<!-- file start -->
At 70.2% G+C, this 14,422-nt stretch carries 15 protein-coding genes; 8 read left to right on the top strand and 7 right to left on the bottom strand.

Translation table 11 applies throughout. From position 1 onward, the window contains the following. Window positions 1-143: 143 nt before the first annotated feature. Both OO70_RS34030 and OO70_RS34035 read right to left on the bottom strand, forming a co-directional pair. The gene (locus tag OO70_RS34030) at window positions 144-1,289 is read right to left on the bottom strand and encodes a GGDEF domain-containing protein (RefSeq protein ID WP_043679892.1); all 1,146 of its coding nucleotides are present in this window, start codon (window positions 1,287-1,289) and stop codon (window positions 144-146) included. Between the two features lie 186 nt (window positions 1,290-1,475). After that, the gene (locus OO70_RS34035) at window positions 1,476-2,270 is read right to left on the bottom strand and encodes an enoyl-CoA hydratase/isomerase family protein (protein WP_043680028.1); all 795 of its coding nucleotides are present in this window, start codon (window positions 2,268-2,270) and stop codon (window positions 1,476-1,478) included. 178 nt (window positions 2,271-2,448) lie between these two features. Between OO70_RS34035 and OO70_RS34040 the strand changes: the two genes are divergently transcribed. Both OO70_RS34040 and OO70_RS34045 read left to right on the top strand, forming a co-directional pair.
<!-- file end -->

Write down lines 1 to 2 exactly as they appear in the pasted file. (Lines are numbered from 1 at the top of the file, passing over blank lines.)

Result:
At 70.2% G+C, this 14,422-nt stretch carries 15 protein-coding genes; 8 read left to right on the top strand and 7 right to left on the bottom strand.

Translation table 11 applies throughout. From position 1 onward, the window contains the following. Window positions 1-143: 143 nt before the first annotated feature. Both OO70_RS34030 and OO70_RS34035 read right to left on the bottom strand, forming a co-directional pair. The gene (locus tag OO70_RS34030) at window positions 144-1,289 is read right to left on the bottom strand and encodes a GGDEF domain-containing protein (RefSeq protein ID WP_043679892.1); all 1,146 of its coding nucleotides are present in this window, start codon (window positions 1,287-1,289) and stop codon (window positions 144-146) included. Between the two features lie 186 nt (window positions 1,290-1,475). After that, the gene (locus OO70_RS34035) at window positions 1,476-2,270 is read right to left on the bottom strand and encodes an enoyl-CoA hydratase/isomerase family protein (protein WP_043680028.1); all 795 of its coding nucleotides are present in this window, start codon (window positions 2,268-2,270) and stop codon (window positions 1,476-1,478) included. 178 nt (window positions 2,271-2,448) lie between these two features. Between OO70_RS34035 and OO70_RS34040 the strand changes: the two genes are divergently transcribed. Both OO70_RS34040 and OO70_RS34045 read left to right on the top strand, forming a co-directional pair.